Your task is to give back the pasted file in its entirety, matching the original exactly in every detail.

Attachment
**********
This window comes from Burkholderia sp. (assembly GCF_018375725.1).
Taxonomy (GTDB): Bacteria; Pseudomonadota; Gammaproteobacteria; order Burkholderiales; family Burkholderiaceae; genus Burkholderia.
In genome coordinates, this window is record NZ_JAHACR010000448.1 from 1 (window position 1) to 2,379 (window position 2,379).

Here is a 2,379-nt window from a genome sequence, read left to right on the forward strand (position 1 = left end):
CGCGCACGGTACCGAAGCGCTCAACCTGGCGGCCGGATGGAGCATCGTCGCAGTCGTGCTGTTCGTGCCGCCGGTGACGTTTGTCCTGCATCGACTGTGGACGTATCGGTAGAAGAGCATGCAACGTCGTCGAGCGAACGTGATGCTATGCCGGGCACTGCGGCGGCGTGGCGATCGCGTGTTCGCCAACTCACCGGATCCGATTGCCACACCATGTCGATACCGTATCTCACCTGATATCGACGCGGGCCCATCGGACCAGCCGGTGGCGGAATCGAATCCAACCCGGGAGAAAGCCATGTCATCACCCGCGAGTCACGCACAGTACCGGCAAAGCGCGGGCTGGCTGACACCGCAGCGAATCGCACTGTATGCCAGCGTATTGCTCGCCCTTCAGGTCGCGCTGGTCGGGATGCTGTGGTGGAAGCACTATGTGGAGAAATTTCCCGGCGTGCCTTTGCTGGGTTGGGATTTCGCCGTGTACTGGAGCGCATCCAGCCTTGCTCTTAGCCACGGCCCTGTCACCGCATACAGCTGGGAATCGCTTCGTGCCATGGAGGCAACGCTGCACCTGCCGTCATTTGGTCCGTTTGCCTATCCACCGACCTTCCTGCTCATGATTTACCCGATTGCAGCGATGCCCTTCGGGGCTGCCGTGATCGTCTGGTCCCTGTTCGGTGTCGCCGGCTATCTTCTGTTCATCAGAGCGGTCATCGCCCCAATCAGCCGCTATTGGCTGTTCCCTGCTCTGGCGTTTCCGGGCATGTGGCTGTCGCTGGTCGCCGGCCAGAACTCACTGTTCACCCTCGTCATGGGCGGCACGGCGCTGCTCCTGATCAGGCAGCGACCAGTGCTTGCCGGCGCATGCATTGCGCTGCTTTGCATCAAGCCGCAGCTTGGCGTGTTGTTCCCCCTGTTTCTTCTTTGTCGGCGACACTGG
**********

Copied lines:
This window comes from Burkholderia sp. (assembly GCF_018375725.1).
Taxonomy (GTDB): Bacteria; Pseudomonadota; Gammaproteobacteria; order Burkholderiales; family Burkholderiaceae; genus Burkholderia.
In genome coordinates, this window is record NZ_JAHACR010000448.1 from 1 (window position 1) to 2,379 (window position 2,379).

Here is a 2,379-nt window from a genome sequence, read left to right on the forward strand (position 1 = left end):
CGCGCACGGTACCGAAGCGCTCAACCTGGCGGCCGGATGGAGCATCGTCGCAGTCGTGCTGTTCGTGCCGCCGGTGACGTTTGTCCTGCATCGACTGTGGACGTATCGGTAGAAGAGCATGCAACGTCGTCGAGCGAACGTGATGCTATGCCGGGCACTGCGGCGGCGTGGCGATCGCGTGTTCGCCAACTCACCGGATCCGATTGCCACACCATGTCGATACCGTATCTCACCTGATATCGACGCGGGCCCATCGGACCAGCCGGTGGCGGAATCGAATCCAACCCGGGAGAAAGCCATGTCATCACCCGCGAGTCACGCACAGTACCGGCAAAGCGCGGGCTGGCTGACACCGCAGCGAATCGCACTGTATGCCAGCGTATTGCTCGCCCTTCAGGTCGCGCTGGTCGGGATGCTGTGGTGGAAGCACTATGTGGAGAAATTTCCCGGCGTGCCTTTGCTGGGTTGGGATTTCGCCGTGTACTGGAGCGCATCCAGCCTTGCTCTTAGCCACGGCCCTGTCACCGCATACAGCTGGGAATCGCTTCGTGCCATGGAGGCAACGCTGCACCTGCCGTCATTTGGTCCGTTTGCCTATCCACCGACCTTCCTGCTCATGATTTACCCGATTGCAGCGATGCCCTTCGGGGCTGCCGTGATCGTCTGGTCCCTGTTCGGTGTCGCCGGCTATCTTCTGTTCATCAGAGCGGTCATCGCCCCAATCAGCCGCTATTGGCTGTTCCCTGCTCTGGCGTTTCCGGGCATGTGGCTGTCGCTGGTCGCCGGCCAGAACTCACTGTTCACCCTCGTCATGGGCGGCACGGCGCTGCTCCTGATCAGGCAGCGACCAGTGCTTGCCGGCGCATGCATTGCGCTGCTTTGCATCAAGCCGCAGCTTGGCGTGTTGTTCCCCCTGTTTCTTCTTTGTCGGCGACACTGG